Three Reasons Why You Should Buy A "Fixer-Upper" When You Have Kids
If you are exploring single family homes for sale, and you need a home for your growing family, you may be inclined to pass up those "fixer-upper" houses. However, you may be missing out on some really important ideas as well as a good deal on a home. Here are some reasons why you should buy a fixer-upper family home when you have kids.
Kids Are Destructive
If you have not figured it out already, kids are destructive and messy. That is just the way they explore the world. As a parent you have to do all you can to train this out of them and give them constructive alternatives. In the meantime, they will paint your walls, color on the bare floors, melt crayons on the radiators, draw on every surface they find, and then find new ways to make a mess of your abode. If the house you buy is already a fixer-upper, few guests will notice your children's attempt to "improve" the place. They will be too busy looking at everything you are trying to remodel in the home.
You Can Teach the Kids Some Excellent Self-Sufficiency Skills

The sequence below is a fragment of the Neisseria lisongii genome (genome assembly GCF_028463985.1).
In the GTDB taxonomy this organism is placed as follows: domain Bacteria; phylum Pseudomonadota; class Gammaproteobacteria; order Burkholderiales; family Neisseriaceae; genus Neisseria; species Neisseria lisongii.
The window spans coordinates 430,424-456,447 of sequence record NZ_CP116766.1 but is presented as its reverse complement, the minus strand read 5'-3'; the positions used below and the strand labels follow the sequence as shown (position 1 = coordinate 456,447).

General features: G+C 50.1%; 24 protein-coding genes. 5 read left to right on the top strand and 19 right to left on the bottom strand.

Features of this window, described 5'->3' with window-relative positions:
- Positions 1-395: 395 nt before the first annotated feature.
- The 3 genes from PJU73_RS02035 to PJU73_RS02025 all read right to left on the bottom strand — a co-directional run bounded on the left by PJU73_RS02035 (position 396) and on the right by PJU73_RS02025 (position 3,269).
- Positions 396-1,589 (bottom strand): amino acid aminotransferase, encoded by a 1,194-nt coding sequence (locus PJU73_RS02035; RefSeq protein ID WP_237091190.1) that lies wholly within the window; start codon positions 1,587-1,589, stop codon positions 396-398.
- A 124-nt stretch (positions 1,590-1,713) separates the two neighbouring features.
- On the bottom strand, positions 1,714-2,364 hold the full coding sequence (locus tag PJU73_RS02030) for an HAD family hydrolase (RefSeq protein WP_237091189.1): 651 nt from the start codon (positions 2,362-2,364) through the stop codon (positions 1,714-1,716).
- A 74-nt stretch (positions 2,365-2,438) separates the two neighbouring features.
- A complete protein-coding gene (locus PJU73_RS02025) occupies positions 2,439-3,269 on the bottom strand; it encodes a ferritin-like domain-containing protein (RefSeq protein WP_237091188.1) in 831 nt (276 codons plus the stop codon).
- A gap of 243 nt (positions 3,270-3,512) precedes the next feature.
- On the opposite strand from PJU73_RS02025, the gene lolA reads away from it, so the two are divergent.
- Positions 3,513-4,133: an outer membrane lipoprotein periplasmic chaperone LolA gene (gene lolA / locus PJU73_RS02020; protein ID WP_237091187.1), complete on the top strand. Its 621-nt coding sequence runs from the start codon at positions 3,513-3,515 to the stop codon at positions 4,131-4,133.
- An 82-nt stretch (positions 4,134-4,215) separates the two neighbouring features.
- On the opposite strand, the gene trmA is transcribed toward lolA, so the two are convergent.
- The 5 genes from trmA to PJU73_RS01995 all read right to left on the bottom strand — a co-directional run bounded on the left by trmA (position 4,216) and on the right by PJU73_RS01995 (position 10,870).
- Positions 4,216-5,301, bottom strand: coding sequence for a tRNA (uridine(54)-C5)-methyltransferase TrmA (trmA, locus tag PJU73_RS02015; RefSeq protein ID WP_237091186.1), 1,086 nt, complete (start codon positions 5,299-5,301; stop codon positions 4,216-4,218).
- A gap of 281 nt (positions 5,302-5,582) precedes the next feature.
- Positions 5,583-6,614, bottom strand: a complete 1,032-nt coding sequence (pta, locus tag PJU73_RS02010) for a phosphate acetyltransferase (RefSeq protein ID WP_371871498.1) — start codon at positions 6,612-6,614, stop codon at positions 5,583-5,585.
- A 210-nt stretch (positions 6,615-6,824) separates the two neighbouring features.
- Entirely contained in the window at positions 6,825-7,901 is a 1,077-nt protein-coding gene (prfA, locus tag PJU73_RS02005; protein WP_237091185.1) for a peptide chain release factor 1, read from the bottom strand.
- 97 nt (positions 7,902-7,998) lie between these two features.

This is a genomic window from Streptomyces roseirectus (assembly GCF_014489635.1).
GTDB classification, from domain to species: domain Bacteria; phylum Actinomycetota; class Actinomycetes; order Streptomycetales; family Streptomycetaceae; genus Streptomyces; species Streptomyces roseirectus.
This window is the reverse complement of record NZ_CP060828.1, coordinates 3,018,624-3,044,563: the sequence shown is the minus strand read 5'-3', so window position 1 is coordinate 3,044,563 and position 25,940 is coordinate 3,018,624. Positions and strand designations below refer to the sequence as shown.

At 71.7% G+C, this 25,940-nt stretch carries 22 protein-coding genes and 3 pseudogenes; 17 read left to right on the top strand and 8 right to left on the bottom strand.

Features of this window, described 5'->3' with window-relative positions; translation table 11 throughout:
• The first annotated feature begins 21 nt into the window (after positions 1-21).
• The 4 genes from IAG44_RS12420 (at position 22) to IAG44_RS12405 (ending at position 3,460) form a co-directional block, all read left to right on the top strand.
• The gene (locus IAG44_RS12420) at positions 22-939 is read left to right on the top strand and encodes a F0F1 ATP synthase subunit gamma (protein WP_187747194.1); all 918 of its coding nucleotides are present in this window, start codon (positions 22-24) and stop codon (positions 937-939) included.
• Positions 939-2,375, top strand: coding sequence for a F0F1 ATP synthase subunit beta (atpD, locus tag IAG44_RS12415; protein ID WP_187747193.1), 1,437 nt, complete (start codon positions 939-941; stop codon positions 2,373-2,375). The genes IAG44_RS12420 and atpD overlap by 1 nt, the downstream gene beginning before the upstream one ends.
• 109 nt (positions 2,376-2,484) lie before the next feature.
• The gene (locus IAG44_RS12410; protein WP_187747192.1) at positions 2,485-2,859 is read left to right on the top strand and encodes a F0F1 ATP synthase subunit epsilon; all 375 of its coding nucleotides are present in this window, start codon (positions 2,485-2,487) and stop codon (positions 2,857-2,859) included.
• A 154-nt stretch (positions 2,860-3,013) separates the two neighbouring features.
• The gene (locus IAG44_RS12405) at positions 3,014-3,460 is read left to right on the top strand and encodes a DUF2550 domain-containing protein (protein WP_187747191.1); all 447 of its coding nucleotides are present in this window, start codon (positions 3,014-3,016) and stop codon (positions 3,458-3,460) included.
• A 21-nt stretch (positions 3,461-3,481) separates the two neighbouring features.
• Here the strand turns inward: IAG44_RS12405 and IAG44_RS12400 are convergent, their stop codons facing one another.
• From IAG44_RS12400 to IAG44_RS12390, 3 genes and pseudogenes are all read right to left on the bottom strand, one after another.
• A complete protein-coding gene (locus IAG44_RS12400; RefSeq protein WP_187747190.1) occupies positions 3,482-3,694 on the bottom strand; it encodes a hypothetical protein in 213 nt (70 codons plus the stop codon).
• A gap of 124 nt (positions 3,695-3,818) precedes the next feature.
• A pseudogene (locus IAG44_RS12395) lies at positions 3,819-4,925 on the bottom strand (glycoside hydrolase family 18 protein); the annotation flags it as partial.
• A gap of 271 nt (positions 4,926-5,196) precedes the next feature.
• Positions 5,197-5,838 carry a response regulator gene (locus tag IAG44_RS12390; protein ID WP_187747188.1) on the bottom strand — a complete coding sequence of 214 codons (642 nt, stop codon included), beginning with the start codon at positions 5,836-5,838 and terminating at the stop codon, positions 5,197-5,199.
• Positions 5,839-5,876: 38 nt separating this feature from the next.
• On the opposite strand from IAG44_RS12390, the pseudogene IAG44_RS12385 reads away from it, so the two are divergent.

As you learn to do many things inside the house, you can show and teach your children how to do them as well. Then your kids learn a ton about tools, how to use tools properly and effectively, how to repair everything from a clogged drain to a broken toilet handle, etc., etc.. Having that kind of knowledge and that kind of bonding experience with your kids as you work to fix up your fixer-upper is priceless.
When the Home Is Completely Fixed Up, You Can Sell It for a Profit
Flipping a house that you reside in is not always easy. However, as your children learn by watching you and participating in the process, and then learn some economics about the initial cost of the home versus what it is worth after you have completed all the repairs and remodeling, they learn some new and valuable skills. They learn that there are ways to increase your money and your investments, how to make money in real estate, and how to flip a house to make enough money to buy an even better house in which to live. If you put it all down on paper for them, the older children (past age 10) will have a clear understanding of the value of work too.